At the end of the prom the course loops around the streets up to the route back along the clifftop above. The hill was less brutal than expected and I kept up the pace. I went through 5k in around 19:40. To put that in context, I’ve never run sub 20 before. The race was going well.
Just after the halfway point it was onto the cliff top road back towards the pier – and into the wind. A constant, draining headwind killed everyone’s pace over the next couple of miles. Those Saturday mornings on the town moor had put me in good stead for this though and I managed to make up a bit of ground on the runners ahead. I was starting to feel the effects of the fast start and the pain in my heel was starting to make itself felt over the race adrenaline but I was now in a good race with a couple of the faster locals, and with the pier in view below the cliffs marking the finish line I started to claw back some of the pace I’d lost to the wind.
The final section of the race was downhill – not one of those easy downhills you can relax on, more like one that makes you pray your legs have still got it in them to make the turn at the bottom so you don’t end up in the sea. I like to think I’m fairly brave at chucking myself down slopes but around blind corners on strange roads that are open to traffic – well let’s just say I think the locals had the advantage of me here and the couple I’d been racing left me in their dust as they bombed down to the prom. Still, the marshals near the bottom did a grand job of keeping the route clear and as I took the sharp left onto the finish straight along the prom I was determined to hold off the runners still closing me down from the hill. I threw everything into the final sprint and crossed the line in 42:06.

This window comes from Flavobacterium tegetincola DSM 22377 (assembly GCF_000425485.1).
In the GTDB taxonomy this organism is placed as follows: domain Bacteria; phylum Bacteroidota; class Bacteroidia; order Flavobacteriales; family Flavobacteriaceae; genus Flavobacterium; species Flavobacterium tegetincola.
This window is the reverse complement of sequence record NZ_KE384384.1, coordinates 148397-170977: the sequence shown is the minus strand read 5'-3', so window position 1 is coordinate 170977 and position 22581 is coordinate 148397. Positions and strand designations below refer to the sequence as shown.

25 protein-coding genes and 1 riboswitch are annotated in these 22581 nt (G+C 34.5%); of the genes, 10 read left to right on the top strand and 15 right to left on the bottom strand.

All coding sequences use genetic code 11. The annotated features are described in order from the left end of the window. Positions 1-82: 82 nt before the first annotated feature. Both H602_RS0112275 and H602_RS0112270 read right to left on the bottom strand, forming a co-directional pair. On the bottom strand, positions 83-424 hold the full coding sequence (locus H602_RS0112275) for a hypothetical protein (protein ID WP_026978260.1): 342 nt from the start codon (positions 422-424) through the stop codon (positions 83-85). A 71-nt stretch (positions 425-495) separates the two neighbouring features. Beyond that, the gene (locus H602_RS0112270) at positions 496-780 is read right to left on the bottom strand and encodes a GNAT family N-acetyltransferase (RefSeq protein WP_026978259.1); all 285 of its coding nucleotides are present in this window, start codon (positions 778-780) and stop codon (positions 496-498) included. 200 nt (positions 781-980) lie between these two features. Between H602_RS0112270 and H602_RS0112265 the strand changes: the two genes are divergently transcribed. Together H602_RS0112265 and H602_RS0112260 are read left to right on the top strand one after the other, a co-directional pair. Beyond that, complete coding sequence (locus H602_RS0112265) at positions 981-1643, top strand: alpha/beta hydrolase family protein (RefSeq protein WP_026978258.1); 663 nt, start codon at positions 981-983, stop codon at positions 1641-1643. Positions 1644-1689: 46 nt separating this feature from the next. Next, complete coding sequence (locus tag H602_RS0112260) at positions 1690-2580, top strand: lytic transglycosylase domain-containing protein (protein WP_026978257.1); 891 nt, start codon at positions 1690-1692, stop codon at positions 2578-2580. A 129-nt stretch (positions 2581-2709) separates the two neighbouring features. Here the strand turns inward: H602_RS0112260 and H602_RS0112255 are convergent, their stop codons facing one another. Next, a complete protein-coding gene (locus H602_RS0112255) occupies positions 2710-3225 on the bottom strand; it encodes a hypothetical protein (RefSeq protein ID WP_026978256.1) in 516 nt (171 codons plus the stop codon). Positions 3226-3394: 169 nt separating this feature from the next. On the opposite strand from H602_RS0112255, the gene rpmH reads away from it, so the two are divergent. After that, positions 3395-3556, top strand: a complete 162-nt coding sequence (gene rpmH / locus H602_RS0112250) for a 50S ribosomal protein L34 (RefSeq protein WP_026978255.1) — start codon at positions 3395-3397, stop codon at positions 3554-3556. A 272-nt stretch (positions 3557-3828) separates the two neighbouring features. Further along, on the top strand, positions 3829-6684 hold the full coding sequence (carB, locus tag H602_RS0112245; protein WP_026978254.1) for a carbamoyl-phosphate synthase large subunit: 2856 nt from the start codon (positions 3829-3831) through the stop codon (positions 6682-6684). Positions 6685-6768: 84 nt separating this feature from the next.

After picking up a medal, a bottle of water and a Creme Egg (these should be mandatory for all goody bags) I took off back up the hill to watch Lottie coming in. The marshals holding traffic around the course had been great but it seemed like there were a few missing in places, and I took up a spot on the hill where as well as cheering in the runners I could give a bit of help with traffic warnings. Before long Lottie came into view and she ran over as if to give me a hug – Coach’s hat on – “Don’t stop! You’re nearly there! They’ve got Creme Eggs but you’ll have to be quick!” this seemed inspirational enough and I ran alongside her as she picked up the pace for the finish (that hill was a lot more painful the second time down!). With a goal time of 1:10, she crossed the line in a fantastic time of 1:06:45.
First across the line was Ian Trickett of Dorset Doddlers in 34:14, first lady was Juliet Champion of Poole AC in 40:33.
A really enjoyable race that I’d recommend to anyone that finds themselves on the South coast over Easter weekend, I was very happy to place 20th out of 297 finishers, and I think we made it through the day without Peppa Pig claiming any victims.
Full results can be found here